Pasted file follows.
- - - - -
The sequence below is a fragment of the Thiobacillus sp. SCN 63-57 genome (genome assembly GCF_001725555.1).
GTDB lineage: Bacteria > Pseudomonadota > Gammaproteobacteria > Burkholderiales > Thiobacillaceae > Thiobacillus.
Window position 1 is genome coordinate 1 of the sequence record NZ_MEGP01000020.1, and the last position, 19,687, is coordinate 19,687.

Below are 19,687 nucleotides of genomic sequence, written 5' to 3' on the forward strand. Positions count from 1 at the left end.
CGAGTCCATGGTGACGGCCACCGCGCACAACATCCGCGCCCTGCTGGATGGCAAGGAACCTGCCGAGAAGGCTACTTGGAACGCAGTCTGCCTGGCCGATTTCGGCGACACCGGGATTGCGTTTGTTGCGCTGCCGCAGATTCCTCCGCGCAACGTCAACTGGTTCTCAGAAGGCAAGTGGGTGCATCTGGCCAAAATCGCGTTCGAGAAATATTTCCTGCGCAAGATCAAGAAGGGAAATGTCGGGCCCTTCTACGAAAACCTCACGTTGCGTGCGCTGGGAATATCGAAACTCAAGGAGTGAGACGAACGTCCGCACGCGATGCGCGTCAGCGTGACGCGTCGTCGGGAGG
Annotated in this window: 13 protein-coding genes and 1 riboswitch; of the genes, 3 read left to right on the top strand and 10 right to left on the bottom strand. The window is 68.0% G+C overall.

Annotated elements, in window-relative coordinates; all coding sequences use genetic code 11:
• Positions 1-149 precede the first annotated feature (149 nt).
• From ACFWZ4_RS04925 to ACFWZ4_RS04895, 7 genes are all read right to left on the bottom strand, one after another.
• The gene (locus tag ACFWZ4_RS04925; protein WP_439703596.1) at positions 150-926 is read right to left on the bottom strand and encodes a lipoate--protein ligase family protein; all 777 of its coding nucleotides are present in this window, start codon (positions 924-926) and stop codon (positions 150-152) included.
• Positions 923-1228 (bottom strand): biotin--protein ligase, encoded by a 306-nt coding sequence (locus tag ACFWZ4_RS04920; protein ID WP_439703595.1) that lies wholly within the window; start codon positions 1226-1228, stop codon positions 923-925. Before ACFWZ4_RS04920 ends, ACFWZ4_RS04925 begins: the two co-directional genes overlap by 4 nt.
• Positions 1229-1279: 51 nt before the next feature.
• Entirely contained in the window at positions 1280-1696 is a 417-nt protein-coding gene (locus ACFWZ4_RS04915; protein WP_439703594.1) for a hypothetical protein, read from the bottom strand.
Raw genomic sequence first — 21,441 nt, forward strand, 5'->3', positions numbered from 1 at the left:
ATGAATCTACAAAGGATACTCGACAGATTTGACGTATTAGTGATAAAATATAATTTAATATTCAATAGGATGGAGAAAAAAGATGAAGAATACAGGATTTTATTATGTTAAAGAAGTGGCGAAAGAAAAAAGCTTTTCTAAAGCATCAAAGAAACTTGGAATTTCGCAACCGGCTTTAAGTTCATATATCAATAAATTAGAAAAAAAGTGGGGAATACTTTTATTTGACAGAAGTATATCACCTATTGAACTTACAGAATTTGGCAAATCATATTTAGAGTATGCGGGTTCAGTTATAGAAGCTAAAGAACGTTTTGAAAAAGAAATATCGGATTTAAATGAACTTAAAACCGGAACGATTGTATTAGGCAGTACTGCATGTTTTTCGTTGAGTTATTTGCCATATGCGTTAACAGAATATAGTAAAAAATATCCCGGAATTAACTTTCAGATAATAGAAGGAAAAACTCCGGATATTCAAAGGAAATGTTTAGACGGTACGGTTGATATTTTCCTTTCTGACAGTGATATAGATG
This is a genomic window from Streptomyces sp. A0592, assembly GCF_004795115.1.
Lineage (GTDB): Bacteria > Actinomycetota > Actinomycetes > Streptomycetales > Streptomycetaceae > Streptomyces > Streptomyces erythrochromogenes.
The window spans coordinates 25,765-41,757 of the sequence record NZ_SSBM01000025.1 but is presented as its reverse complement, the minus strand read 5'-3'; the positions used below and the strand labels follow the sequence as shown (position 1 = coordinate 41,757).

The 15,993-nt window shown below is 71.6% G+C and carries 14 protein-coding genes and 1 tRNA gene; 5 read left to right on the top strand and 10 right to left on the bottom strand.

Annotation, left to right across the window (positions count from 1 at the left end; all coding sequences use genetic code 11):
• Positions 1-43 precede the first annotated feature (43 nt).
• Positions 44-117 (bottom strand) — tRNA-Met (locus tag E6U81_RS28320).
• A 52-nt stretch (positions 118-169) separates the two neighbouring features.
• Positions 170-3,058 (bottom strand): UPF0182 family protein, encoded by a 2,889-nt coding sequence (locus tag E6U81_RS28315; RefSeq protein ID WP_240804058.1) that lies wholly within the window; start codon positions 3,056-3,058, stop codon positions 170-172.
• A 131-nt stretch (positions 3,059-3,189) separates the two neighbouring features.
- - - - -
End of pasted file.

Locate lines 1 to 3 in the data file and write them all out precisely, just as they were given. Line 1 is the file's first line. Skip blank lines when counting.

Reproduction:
The sequence below is a fragment of the Thiobacillus sp. SCN 63-57 genome (genome assembly GCF_001725555.1).
GTDB lineage: Bacteria > Pseudomonadota > Gammaproteobacteria > Burkholderiales > Thiobacillaceae > Thiobacillus.
Window position 1 is genome coordinate 1 of the sequence record NZ_MEGP01000020.1, and the last position, 19,687, is coordinate 19,687.